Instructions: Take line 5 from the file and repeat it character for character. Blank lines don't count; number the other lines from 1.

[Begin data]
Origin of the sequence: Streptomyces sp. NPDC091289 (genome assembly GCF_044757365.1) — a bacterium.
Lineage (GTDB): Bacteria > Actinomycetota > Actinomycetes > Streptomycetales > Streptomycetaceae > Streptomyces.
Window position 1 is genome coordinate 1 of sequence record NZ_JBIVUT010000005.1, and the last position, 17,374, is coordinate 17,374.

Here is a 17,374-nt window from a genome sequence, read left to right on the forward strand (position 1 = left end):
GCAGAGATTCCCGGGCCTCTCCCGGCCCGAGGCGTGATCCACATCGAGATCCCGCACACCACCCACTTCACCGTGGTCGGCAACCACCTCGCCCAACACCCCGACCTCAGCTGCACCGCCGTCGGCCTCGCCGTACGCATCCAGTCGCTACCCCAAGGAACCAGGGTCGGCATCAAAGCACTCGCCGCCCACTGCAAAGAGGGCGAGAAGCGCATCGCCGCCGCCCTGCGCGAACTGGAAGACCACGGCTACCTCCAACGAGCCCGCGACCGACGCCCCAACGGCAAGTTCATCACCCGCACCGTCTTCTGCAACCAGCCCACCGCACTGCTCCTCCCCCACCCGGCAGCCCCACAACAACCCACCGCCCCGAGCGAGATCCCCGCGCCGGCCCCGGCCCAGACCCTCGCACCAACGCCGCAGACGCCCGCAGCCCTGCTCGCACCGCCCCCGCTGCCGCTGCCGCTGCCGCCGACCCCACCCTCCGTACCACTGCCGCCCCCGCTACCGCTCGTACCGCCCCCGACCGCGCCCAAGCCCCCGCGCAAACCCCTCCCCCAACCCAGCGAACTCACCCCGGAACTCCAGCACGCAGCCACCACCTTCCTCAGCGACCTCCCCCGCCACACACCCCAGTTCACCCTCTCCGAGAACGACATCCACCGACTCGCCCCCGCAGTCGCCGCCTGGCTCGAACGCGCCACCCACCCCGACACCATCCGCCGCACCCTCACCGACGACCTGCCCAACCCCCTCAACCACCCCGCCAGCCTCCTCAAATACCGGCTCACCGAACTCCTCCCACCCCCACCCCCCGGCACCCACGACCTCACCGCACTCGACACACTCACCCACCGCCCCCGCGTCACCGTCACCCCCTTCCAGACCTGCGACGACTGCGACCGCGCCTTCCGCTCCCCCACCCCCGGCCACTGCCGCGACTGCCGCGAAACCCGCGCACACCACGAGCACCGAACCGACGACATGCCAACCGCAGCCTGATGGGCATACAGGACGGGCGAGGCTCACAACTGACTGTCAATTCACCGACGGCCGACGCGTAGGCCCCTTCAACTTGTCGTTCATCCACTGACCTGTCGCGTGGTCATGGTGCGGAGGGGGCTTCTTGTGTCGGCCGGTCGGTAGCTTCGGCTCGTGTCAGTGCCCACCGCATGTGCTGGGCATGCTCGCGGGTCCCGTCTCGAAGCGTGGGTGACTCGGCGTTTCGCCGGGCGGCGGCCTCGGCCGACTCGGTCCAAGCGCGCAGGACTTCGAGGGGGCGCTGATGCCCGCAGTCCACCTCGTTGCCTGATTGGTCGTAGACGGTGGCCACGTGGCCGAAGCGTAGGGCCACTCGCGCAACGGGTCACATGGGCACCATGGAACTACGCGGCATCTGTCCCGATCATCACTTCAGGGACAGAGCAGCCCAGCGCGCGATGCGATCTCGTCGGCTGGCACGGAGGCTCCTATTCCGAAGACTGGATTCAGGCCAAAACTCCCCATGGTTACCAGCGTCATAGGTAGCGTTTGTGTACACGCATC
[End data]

GCAGAGATTCCCGGGCCTCTCCCGGCCCGAGGCGTGATCCACATCGAGATCCCGCACACCACCCACTTCACCGTGGTCGGCAACCACCTCGCCCAACACCCCGACCTCAGCTGCACCGCCGTCGGCCTCGCCGTACGCATCCAGTCGCTACCCCAAGGAACCAGGGTCGGCATCAAAGCACTCGCCGCCCACTGCAAAGAGGGCGAGAAGCGCATCGCCGCCGCCCTGCGCGAACTGGAAGACCACGGCTACCTCCAACGAGCCCGCGACCGACGCCCCAACGGCAAGTTCATCACCCGCACCGTCTTCTGCAACCAGCCCACCGCACTGCTCCTCCCCCACCCGGCAGCCCCACAACAACCCACCGCCCCGAGCGAGATCCCCGCGCCGGCCCCGGCCCAGACCCTCGCACCAACGCCGCAGACGCCCGCAGCCCTGCTCGCACCGCCCCCGCTGCCGCTGCCGCTGCCGCCGACCCCACCCTCCGTACCACTGCCGCCCCCGCTACCGCTCGTACCGCCCCCGACCGCGCCCAAGCCCCCGCGCAAACCCCTCCCCCAACCCAGCGAACTCACCCCGGAACTCCAGCACGCAGCCACCACCTTCCTCAGCGACCTCCCCCGCCACACACCCCAGTTCACCCTCTCCGAGAACGACATCCACCGACTCGCCCCCGCAGTCGCCGCCTGGCTCGAACGCGCCACCCACCCCGACACCATCCGCCGCACCCTCACCGACGACCTGCCCAACCCCCTCAACCACCCCGCCAGCCTCCTCAAATACCGGCTCACCGAACTCCTCCCACCCCCACCCCCCGGCACCCACGACCTCACCGCACTCGACACACTCACCCACCGCCCCCGCGTCACCGTCACCCCCTTCCAGACCTGCGACGACTGCGACCGCGCCTTCCGCTCCCCCACCCCCGGCCACTGCCGCGACTGCCGCGAAACCCGCGCACACCACGAGCACCGAACCGACGACATGCCAACCGCAGCCTGATGGGCATACAGGACGGGCGAGGCTCACAACTGACTGTCAATTCACCGACGGCCGACGCGTAGGCCCCTTCAACTTGTCGTTCATCCACTGACCTGTCGCGTGGTCATGGTGCGGAGGGGGCTTCTTGTGTCGGCCGGTCGGTAGCTTCGGCTCGTGTCAGTGCCCACCGCATGTGCTGGGCATGCTCGCGGGTCCCGTCTCGAAGCGTGGGTGACTCGGCGTTTCGCCGGGCGGCGGCCTCGGCCGACTCGGTCCAAGCGCGCAGGACTTCGAGGGGGCGCTGATGCCCGCAGTCCACCTCGTTGCCTGATTGGTCGTAGACGGTGGCCACGTGGCCGAAGCGTAGGGCCACTCGCGCAACGGGTCACATGGGCACCATGGAACTACGCGGCATCTGTCCCGATCATCACTTCAGGGACAGAGCAGCCCAGCGCGCGATGCGATCTCGTCGGCTGGCACGGAGGCTCCTATTCCGAAGACTGGATTCAGGCCAAAACTCCCCATGGTTACCAGCGTCATAGGTAGCGTTTGTGTACACGCATC